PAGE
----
Dear Readers, Sunday is the hardest day of the week for me. For years, it was the day when I would give Mum and Dad a call to see how they were doing and to get all the gossip. After Mum had died, it was the day when I would ring the nursing home, to see how Dad was getting on and to have a little chat if he was up for it. He often was: one of the staff nurses told me that Dad was her Personal Assistant, and would often answer the phone if they couldn’t get to it quickly enough.
‘She’s not here!’ he’d say, and put the phone down. Just as well they had a way of retrieving phone numbers so that they could return the call.
But now, of course, Sundays are all my own. No one to check up on, no one to call. Admittedly I don’t have the worry, but I think the emptiness is much worse. And so, I turn to nature as usual, to see what’s going on outside.
The hemp agrimony around the pond is just coming into bloom. The bumblebees could care less, but the honeybees love it, and so do the hoverflies.
The hemp agrimony is a deeply scruffy plant. While in tight, pink bud it looks almost respectable, but once the flowers open it looks distinctly blousey and uncoordinated. Still, for a few weeks every year it attracts every hopeful little pollinator, and that’s good enough for me.
Rather neater looking is the meadowsweet, with its creamy-white, sweet-smelling flowers. The hoverflies love this, too.
But my mood still hasn’t shifted enough, and off we go to the cemetery for a walk. St Pancras and Islington Cemetery is only open to the public from 10 a.m. to 3 p.m. at the weekend, though mourners and those tending a grave can also visit during the week. It isn’t until I see these lovely fox-and-cubs orange daisies alongside the yellow nipplewort that I start to cheer up.
Then, a comma butterfly positively poses, and kindly waits for me to take a photo.
I munch on the first ripe blackberry that I’ve seen this year – it’s sour as anything, and obviously needs a bit more time baking in the sun, but it does the job.
The spear thistle flowers are starting to erupt into fluffy seedheads.
Down by the stream, there are some beautiful but unwanted guests – a clump of Himalayan Balsam, a most invasive plant which can clog entire waterways. I think I shall have to mention it to the cemetery authorities, but then they haven’t been too bothered about the Japanese Knotweed which they also have. It is so pretty, and so beloved by pollinators, that it seems something of a shame.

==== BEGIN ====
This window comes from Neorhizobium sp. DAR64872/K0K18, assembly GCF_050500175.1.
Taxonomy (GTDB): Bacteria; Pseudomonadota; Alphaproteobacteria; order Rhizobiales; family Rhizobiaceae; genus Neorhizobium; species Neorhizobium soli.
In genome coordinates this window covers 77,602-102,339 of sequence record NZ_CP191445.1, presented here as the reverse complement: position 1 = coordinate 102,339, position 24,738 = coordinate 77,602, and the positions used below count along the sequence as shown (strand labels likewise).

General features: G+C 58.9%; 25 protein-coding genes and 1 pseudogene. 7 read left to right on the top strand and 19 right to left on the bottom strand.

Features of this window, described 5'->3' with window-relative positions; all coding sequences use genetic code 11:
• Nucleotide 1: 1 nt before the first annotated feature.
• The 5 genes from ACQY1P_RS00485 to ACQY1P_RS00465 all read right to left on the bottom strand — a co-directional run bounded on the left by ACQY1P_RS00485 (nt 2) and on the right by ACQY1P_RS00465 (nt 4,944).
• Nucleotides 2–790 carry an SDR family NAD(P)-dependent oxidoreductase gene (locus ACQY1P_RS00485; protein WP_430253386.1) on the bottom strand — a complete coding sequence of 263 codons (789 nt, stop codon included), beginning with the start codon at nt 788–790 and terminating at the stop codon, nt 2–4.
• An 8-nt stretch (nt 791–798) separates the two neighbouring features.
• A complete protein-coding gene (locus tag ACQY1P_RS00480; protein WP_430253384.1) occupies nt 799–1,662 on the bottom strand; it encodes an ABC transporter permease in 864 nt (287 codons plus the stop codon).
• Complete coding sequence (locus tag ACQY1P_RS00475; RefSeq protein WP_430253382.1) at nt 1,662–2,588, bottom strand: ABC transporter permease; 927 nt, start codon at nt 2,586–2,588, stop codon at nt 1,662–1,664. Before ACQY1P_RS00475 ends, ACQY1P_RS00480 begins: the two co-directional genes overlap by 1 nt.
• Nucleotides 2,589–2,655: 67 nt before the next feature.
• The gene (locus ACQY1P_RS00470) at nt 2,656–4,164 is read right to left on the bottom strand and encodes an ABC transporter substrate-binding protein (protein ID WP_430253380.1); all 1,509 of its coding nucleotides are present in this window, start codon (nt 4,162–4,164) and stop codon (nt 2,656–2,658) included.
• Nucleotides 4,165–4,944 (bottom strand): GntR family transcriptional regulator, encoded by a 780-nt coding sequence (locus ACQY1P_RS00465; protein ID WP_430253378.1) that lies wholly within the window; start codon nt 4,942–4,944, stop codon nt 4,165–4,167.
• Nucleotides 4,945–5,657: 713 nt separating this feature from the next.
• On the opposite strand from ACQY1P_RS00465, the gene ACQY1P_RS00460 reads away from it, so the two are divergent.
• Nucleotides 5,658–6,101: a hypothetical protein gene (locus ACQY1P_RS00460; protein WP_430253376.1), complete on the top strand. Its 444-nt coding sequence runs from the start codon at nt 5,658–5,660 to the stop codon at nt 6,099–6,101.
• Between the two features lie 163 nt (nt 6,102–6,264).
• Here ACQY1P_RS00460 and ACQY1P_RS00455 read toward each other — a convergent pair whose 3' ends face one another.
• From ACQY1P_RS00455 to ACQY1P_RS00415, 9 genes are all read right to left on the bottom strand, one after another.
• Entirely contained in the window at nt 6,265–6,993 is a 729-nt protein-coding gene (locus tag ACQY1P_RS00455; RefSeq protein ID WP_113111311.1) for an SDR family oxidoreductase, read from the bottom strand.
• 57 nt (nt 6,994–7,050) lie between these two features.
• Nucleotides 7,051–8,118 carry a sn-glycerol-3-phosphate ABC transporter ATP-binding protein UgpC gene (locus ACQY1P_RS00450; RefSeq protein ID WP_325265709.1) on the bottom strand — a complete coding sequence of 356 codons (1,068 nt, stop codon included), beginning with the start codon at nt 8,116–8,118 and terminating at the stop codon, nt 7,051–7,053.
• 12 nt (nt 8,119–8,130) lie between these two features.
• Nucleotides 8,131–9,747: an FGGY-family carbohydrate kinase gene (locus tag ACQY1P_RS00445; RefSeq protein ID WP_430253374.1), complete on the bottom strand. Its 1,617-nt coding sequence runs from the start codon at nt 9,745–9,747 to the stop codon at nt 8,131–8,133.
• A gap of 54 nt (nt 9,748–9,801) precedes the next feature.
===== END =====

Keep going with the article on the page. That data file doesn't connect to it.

There is a lot of goat’s rue around this year, in both white and lilac. It’s funny how ‘weeds’ go from being unusual to everywhere in the space of a few years. I was delighted when I first saw this plant on Muswell Hill Playing Fields in 2015, and now I’m tripping over the stuff.
There are fine stands of teasel and rosebay willowherb too.
We wander up the hill so that I can have a look at the Egyptian cat, one of the most distinctive grave markers in the cemetery.
And then we pass the statue of this fine Scotsman, with a bunch of fresh flowers in his hand.
And a speckled wood butterfly is waiting as we head back out into the sunshine.
But as I get home, the things that I’m trying to run away from are still there. I go upstairs to start writing this blog, and as I gaze out of the window trying to think how to begin, my eye is caught by the sheer volume of activity outside on the buddleia.
Some of those little specks of life are bees, but a lot of them are flying ants, taking advantage of this still, warm day to leave their nests and found new colonies. The females with their swollen abdomens and the smaller males have wings, and fly off together.
Once the queen has been mated, she bites off her own wings and tries to find a space underground to start laying her eggs. If she is successful, she will never see the light again, but will have thousands of children. However, many birds, including sparrows, love eating the ants, and only a tiny proportion of those who emerge will found new colonies.
And the sight of all these insects reminds me, again, of my childhood. When we lived in our house in Stratford, East London, the flying ants would take on the quality of a Biblical plague, invading the houses in their hundreds. I remember becoming almost hysterical on one occasion, but Mum smartly calmed me down.
‘They’re only ants’, she said. ‘They’ll be gone tomorrow’.
And so they were, and all that was left were their wings, like tiny shards of broken glass.